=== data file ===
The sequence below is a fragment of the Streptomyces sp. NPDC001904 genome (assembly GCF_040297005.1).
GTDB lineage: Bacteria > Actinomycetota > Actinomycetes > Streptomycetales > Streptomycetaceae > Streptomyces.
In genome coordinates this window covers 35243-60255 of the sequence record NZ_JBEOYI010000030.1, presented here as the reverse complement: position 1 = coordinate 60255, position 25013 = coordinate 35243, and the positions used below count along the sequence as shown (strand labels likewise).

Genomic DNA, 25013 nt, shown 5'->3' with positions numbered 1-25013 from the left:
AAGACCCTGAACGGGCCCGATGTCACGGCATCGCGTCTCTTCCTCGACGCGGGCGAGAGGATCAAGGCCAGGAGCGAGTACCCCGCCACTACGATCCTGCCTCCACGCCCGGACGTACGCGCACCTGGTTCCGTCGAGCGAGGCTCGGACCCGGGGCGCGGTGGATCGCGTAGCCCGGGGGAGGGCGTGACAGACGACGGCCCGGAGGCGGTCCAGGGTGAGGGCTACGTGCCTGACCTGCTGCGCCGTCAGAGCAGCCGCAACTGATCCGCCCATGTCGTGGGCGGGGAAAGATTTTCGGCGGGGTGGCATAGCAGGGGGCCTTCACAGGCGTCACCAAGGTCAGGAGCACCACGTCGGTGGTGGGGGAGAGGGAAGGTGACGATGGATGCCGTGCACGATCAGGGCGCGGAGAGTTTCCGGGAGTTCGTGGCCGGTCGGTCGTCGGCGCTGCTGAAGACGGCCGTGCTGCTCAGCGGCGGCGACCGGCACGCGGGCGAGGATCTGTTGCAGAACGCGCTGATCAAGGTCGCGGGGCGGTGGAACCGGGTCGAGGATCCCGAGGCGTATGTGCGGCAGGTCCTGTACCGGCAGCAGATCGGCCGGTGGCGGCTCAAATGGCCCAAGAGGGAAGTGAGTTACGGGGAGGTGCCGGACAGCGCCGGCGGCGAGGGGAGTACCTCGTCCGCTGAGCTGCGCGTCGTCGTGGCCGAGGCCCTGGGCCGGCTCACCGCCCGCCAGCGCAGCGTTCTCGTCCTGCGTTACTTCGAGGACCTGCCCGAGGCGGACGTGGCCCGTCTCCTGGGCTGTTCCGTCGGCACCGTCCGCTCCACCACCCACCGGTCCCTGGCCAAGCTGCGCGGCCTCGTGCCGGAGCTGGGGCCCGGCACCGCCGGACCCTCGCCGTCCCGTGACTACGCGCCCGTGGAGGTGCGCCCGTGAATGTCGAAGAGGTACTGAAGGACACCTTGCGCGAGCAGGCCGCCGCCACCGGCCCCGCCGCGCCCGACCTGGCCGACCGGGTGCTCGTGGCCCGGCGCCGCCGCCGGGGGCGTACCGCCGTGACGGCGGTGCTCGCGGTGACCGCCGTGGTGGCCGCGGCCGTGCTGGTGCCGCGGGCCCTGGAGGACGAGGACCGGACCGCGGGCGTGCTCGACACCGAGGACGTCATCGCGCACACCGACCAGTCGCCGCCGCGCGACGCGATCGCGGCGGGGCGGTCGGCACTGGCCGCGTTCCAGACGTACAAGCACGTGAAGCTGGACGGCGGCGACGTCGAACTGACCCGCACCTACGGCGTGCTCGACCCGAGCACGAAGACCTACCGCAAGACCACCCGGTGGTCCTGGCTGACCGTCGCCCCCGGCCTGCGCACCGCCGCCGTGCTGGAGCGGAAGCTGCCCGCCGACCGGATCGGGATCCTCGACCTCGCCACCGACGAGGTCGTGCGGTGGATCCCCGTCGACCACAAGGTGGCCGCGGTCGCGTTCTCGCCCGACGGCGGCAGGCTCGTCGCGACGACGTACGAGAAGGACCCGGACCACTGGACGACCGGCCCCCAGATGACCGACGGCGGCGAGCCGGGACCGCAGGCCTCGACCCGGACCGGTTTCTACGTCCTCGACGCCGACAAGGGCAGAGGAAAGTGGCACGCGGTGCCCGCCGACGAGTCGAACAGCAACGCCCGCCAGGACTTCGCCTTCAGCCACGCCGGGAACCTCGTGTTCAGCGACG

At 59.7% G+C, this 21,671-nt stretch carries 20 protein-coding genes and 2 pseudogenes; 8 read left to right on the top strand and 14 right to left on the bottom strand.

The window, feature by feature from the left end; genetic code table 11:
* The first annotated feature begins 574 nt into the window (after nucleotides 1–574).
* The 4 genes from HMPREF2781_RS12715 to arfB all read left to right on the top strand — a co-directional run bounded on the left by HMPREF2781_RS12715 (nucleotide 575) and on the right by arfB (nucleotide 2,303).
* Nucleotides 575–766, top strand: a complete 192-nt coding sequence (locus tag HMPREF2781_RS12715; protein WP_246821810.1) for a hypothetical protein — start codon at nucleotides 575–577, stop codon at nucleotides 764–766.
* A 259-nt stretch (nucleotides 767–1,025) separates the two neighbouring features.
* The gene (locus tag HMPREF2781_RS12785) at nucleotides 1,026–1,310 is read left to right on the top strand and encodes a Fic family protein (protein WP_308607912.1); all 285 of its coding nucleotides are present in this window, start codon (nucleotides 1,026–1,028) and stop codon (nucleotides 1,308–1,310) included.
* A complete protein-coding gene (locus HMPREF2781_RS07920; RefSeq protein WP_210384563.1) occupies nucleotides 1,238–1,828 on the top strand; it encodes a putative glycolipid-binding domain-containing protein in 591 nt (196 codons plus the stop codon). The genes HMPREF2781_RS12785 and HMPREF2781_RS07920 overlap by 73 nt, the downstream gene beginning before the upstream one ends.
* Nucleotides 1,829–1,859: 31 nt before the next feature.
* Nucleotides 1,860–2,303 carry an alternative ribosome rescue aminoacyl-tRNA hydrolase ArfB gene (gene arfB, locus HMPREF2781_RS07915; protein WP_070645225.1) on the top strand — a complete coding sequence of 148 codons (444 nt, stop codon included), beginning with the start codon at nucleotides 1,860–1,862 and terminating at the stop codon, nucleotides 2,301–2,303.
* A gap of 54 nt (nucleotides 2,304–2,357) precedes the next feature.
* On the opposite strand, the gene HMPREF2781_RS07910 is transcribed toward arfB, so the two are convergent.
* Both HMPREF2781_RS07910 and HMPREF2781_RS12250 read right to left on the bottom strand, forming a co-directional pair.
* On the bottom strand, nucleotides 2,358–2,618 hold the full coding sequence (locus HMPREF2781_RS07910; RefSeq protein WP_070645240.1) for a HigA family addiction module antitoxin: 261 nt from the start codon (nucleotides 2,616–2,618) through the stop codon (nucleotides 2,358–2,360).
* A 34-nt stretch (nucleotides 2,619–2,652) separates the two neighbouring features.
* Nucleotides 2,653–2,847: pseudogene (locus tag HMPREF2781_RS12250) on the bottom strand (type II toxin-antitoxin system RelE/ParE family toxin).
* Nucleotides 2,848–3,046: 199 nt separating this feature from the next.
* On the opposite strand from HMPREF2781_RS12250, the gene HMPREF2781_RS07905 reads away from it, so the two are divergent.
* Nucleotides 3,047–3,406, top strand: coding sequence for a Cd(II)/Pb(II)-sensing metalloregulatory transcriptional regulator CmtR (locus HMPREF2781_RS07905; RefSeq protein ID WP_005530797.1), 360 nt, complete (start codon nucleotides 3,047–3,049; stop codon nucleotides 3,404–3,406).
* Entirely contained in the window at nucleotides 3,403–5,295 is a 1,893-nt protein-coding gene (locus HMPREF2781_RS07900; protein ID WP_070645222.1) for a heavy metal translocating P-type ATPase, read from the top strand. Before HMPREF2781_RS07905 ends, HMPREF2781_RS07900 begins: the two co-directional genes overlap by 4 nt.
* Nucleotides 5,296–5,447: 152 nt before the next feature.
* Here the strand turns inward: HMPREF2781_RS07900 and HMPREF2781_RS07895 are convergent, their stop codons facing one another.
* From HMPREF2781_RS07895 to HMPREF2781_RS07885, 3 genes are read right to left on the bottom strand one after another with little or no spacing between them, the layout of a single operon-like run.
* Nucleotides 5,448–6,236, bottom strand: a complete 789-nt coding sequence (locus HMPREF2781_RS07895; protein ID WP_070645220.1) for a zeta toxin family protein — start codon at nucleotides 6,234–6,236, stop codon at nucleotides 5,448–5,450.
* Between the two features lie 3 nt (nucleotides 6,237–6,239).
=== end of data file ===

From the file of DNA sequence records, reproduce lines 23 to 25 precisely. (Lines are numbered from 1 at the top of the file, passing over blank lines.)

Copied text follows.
* On the opposite strand from HMPREF2781_RS12250, the gene HMPREF2781_RS07905 reads away from it, so the two are divergent.
* Nucleotides 3,047–3,406, top strand: coding sequence for a Cd(II)/Pb(II)-sensing metalloregulatory transcriptional regulator CmtR (locus HMPREF2781_RS07905; RefSeq protein ID WP_005530797.1), 360 nt, complete (start codon nucleotides 3,047–3,049; stop codon nucleotides 3,404–3,406).
* Entirely contained in the window at nucleotides 3,403–5,295 is a 1,893-nt protein-coding gene (locus HMPREF2781_RS07900; protein ID WP_070645222.1) for a heavy metal translocating P-type ATPase, read from the top strand. Before HMPREF2781_RS07905 ends, HMPREF2781_RS07900 begins: the two co-directional genes overlap by 4 nt.